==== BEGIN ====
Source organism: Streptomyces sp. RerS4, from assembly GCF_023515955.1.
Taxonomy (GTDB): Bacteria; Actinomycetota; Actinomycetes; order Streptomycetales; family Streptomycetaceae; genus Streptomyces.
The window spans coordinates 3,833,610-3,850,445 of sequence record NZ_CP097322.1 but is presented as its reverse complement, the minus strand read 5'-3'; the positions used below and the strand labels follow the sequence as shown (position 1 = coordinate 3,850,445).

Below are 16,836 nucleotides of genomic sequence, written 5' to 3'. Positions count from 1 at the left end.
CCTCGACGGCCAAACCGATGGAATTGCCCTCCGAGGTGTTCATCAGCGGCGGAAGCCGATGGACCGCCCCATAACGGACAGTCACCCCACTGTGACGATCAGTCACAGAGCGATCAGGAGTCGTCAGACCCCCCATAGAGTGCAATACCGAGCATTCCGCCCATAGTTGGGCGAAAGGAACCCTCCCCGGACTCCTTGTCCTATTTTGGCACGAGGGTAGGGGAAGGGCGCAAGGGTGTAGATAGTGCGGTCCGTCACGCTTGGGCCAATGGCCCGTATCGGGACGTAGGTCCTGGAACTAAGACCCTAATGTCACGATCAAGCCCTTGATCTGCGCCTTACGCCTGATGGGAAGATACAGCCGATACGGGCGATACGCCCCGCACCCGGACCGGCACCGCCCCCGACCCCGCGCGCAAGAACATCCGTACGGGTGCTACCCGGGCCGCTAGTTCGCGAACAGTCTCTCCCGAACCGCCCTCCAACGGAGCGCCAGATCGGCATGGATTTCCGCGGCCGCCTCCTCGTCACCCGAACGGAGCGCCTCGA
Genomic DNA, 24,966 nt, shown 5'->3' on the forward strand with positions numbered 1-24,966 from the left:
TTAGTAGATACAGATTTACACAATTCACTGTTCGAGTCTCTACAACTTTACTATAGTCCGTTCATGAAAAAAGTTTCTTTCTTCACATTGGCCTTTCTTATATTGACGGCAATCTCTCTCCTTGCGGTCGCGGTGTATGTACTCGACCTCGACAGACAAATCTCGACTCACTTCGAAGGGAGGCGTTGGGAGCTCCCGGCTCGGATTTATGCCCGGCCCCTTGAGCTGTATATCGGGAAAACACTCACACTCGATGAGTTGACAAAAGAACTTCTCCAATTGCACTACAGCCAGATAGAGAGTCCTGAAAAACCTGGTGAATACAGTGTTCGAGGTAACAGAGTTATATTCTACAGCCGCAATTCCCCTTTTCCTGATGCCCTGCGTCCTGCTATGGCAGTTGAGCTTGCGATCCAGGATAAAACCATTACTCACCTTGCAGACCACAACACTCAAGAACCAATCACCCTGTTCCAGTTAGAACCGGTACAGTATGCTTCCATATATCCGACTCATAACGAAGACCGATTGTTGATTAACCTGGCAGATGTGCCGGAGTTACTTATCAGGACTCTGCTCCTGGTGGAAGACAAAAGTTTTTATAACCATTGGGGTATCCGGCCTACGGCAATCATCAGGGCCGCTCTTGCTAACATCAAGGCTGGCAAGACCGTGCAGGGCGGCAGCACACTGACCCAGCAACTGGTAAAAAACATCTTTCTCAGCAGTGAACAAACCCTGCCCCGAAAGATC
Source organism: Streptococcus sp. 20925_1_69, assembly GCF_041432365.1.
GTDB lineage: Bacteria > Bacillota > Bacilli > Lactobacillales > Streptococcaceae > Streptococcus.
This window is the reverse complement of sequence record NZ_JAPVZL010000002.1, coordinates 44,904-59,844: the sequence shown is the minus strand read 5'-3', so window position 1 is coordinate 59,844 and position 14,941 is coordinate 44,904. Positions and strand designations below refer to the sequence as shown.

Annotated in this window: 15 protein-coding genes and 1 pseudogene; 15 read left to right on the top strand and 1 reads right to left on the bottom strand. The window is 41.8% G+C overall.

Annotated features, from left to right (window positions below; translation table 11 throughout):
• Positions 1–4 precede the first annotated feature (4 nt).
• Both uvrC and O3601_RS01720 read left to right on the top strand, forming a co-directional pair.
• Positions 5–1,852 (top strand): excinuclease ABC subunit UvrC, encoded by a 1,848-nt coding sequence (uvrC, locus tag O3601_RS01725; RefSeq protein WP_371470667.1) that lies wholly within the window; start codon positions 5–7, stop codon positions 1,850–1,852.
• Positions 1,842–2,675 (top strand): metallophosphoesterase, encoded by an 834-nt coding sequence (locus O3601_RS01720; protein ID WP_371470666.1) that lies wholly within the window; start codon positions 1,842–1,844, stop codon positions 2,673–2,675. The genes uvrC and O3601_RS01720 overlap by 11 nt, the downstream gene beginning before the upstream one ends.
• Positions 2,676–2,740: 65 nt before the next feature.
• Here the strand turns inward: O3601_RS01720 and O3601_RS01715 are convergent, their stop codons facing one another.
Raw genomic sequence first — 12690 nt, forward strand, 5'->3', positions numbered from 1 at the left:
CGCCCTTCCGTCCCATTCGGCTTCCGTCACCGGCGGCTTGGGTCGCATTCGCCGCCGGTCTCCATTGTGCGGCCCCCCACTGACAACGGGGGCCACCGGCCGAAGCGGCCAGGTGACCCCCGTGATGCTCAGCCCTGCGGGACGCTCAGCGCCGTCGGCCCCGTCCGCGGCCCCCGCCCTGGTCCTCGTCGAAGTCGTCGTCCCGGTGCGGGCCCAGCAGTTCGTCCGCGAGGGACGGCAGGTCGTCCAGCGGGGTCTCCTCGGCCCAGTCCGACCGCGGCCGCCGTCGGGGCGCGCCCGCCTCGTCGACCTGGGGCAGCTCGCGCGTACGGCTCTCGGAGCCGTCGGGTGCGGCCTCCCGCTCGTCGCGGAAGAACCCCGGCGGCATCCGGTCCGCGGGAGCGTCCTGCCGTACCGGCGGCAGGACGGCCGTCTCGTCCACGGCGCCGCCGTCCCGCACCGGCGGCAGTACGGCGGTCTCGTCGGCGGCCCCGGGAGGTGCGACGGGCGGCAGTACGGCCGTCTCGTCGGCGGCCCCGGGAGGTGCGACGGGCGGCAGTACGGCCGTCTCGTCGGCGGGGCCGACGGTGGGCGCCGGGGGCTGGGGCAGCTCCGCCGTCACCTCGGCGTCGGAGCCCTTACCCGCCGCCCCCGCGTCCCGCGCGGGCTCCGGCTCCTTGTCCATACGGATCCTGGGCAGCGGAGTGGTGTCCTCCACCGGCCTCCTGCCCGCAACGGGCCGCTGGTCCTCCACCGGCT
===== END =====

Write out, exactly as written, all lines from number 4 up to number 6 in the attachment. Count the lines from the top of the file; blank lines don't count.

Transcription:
Below are 16,836 nucleotides of genomic sequence, written 5' to 3'. Positions count from 1 at the left end.
CCTCGACGGCCAAACCGATGGAATTGCCCTCCGAGGTGTTCATCAGCGGCGGAAGCCGATGGACCGCCCCATAACGGACAGTCACCCCACTGTGACGATCAGTCACAGAGCGATCAGGAGTCGTCAGACCCCCCATAGAGTGCAATACCGAGCATTCCGCCCATAGTTGGGCGAAAGGAACCCTCCCCGGACTCCTTGTCCTATTTTGGCACGAGGGTAGGGGAAGGGCGCAAGGGTGTAGATAGTGCGGTCCGTCACGCTTGGGCCAATGGCCCGTATCGGGACGTAGGTCCTGGAACTAAGACCCTAATGTCACGATCAAGCCCTTGATCTGCGCCTTACGCCTGATGGGAAGATACAGCCGATACGGGCGATACGCCCCGCACCCGGACCGGCACCGCCCCCGACCCCGCGCGCAAGAACATCCGTACGGGTGCTACCCGGGCCGCTAGTTCGCGAACAGTCTCTCCCGAACCGCCCTCCAACGGAGCGCCAGATCGGCATGGATTTCCGCGGCCGCCTCCTCGTCACCCGAACGGAGCGCCTCGA
Genomic DNA, 24,966 nt, shown 5'->3' on the forward strand with positions numbered 1-24,966 from the left: